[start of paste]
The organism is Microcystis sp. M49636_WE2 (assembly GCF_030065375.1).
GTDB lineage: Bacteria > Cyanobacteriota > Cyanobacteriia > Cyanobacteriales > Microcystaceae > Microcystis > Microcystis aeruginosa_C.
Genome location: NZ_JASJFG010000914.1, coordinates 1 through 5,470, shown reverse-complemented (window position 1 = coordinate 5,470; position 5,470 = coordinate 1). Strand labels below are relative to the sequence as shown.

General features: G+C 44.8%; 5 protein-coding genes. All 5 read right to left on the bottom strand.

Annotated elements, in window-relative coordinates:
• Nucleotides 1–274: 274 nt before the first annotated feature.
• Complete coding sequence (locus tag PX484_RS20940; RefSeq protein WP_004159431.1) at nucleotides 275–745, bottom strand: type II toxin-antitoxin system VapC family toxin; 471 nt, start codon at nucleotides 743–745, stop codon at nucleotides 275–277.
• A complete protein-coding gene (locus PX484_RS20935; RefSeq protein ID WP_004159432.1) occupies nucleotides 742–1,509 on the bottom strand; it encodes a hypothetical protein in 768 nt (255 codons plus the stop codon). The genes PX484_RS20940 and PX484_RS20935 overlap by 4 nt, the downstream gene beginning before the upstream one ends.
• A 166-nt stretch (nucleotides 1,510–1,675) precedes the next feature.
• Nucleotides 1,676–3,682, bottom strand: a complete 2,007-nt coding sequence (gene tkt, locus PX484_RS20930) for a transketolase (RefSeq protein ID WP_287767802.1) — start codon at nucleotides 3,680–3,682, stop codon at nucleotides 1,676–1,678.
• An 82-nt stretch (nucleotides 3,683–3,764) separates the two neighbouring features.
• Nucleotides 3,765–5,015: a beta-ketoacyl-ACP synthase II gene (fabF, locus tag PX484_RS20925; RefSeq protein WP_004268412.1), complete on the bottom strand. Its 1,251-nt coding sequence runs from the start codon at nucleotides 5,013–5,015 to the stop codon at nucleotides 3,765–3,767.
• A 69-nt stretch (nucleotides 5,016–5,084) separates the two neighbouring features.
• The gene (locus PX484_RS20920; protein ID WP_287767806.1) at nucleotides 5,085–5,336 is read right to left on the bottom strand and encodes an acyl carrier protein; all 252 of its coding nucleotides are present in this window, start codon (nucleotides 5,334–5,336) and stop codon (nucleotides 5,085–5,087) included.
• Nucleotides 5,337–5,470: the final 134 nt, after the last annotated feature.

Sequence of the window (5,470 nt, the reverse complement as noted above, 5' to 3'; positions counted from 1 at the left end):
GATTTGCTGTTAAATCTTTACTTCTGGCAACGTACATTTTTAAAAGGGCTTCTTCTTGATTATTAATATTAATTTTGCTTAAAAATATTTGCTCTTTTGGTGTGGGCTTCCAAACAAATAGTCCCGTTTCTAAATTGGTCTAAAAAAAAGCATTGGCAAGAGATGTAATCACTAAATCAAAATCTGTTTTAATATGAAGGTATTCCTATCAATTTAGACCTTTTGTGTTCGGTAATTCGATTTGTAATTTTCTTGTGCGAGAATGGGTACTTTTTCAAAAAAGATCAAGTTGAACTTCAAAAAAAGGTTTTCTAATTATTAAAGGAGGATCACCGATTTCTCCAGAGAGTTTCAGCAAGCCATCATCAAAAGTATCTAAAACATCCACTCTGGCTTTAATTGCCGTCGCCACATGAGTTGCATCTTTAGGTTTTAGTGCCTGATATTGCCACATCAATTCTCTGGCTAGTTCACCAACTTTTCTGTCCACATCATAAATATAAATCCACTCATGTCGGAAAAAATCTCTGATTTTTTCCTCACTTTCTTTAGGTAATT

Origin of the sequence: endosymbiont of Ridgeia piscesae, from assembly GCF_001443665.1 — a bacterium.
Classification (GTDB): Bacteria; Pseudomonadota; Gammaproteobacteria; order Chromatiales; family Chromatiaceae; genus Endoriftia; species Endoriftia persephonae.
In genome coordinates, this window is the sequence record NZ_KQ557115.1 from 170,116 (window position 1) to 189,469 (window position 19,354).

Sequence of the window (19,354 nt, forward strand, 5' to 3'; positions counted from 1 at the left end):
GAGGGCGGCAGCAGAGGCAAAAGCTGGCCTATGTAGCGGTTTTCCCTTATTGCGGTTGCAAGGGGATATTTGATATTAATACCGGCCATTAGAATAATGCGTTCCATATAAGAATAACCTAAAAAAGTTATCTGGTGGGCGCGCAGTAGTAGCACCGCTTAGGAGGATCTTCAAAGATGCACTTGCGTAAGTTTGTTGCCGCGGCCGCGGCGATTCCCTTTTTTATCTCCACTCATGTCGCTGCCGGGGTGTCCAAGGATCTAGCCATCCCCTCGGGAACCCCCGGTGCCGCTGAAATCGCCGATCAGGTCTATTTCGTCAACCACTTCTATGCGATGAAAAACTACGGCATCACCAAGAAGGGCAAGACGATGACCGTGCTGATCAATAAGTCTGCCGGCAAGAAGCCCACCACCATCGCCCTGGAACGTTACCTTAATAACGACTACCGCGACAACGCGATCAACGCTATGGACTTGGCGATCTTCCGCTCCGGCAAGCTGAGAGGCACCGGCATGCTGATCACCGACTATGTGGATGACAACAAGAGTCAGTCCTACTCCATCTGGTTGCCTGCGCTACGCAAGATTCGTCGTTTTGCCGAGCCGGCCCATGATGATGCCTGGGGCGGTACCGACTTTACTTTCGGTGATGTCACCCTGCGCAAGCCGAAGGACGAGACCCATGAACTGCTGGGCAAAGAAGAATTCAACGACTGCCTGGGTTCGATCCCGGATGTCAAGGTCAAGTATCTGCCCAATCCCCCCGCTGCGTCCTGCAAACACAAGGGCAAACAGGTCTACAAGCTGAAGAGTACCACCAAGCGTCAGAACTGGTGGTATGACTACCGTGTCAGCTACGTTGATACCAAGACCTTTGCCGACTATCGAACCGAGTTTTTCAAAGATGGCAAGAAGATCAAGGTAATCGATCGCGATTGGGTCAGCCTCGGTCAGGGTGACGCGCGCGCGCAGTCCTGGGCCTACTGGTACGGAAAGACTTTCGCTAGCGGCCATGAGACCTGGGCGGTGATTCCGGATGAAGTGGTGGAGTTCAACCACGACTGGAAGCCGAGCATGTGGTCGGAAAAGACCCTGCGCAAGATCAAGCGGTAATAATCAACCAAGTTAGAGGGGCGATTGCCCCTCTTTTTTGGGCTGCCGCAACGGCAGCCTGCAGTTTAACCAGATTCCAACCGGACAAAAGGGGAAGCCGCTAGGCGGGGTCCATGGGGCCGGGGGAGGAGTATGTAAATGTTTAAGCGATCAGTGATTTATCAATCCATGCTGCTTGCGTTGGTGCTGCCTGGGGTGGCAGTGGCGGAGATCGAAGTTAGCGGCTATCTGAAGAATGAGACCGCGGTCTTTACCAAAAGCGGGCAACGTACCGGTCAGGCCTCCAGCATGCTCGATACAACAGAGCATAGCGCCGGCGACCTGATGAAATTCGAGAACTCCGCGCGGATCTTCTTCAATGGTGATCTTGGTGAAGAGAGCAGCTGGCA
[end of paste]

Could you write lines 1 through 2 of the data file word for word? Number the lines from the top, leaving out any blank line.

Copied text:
The organism is Microcystis sp. M49636_WE2 (assembly GCF_030065375.1).
GTDB lineage: Bacteria > Cyanobacteriota > Cyanobacteriia > Cyanobacteriales > Microcystaceae > Microcystis > Microcystis aeruginosa_C.